For the first time in franchise history, the Pittsburgh Penguins used all four of their picks to select European-born forwards at the 2015 NHL Draft. It was also the first time it selected all forwards since 1978, when the draft was still referred to as the “NHL Amateur Draft.”
“That’s just the way the draft tumbled,” said Penguins Co-Director of Amateur Scouting Randy Sexton. “A little bit of a United Nations approach today I guess. But I think it’s good to have that mix in the organization. Most importantly we’re happy with the kids that we got, we don’t really care where they’re from.”
The Penguins added four players with high potential for their respective draft slots, albeit ones who are of the high risk/reward variety. They went to non-traditional markets for some of the talent too; drafting a Dutch forward in the second round, an overage Czech in the fifth round, and an overage German who spent last season with Western Michigan in the sixth round. In the seventh round, they selected a 6’7 Russian who played bantam in Wilkes-Barre and is committed to play college hockey for Penn State in 2016-17.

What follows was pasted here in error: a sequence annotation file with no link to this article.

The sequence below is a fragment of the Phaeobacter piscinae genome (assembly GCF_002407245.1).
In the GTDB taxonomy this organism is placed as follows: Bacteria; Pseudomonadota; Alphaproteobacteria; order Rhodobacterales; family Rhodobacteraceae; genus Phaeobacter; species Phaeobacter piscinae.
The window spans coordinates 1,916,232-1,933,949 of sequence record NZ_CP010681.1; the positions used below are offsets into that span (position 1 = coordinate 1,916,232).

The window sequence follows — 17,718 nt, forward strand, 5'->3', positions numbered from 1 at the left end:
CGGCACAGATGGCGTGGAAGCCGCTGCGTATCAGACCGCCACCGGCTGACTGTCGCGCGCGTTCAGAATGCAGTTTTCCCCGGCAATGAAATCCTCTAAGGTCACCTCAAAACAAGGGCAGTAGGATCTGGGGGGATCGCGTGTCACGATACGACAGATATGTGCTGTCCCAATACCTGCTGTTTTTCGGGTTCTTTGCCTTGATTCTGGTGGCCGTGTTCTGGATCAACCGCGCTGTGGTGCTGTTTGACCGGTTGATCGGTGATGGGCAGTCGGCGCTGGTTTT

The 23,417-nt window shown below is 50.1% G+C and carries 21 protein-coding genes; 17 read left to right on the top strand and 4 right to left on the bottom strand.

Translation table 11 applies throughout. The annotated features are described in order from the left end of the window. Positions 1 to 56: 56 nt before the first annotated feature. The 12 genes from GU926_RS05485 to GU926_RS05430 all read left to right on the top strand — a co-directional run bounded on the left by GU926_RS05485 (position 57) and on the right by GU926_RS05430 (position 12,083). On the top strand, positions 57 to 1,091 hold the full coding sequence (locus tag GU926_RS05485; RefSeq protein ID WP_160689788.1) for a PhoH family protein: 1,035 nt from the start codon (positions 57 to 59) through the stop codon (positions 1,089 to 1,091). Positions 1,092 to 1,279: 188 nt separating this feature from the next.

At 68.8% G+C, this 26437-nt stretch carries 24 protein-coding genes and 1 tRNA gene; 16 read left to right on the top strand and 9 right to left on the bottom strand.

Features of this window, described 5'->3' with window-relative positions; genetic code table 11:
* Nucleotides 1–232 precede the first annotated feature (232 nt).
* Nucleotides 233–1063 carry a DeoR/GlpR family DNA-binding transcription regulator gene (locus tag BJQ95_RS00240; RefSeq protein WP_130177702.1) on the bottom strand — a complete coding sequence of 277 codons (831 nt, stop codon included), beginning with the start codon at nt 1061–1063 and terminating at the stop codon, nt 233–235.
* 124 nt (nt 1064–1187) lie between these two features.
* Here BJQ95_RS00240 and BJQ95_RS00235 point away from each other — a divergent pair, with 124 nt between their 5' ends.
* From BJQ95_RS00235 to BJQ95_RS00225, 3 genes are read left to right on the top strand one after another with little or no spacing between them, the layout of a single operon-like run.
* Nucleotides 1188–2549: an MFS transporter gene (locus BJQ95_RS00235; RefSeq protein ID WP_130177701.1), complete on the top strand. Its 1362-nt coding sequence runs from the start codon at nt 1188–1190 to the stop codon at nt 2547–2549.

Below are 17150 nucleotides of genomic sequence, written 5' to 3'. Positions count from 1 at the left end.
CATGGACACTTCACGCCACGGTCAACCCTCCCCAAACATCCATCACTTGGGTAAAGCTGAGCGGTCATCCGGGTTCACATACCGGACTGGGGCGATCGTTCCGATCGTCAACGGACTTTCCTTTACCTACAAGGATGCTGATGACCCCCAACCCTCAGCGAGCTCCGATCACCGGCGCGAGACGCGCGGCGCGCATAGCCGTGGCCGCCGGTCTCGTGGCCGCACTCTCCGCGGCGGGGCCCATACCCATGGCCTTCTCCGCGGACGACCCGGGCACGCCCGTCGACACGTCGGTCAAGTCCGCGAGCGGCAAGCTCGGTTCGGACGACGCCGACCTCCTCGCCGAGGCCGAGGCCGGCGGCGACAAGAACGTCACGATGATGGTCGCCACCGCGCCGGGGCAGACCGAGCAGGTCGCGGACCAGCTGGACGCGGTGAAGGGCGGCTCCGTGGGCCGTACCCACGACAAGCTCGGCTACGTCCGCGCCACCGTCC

None of these forwards will make an immediate impact for the Penguins, but a couple—Daniel Sprong in particular—have the type of offensive potential that Pittsburgh has sorely lacked in their system.
Daniel Sprong, RW, Charlottetown Islanders (QMJHL)
2nd Round, 46th Overall
Height: 6-0, Weight: 180 lbs
Hailing from the Netherlands, Sprong could eventually join Ed Kea as only the second Dutch player to play in the NHL. The immensely skilled winger came to North America to play hockey at an early age, playing for the Wilkes-Barre Knights at the bantam level before eventually joining the Charlottetown Islanders of the QMJHL, where he has spent the last two seasons.
Sprong went into the draft touted as a potential late first-round pick, but he tumbled down to the 46th spot where the Penguins were happy to select him.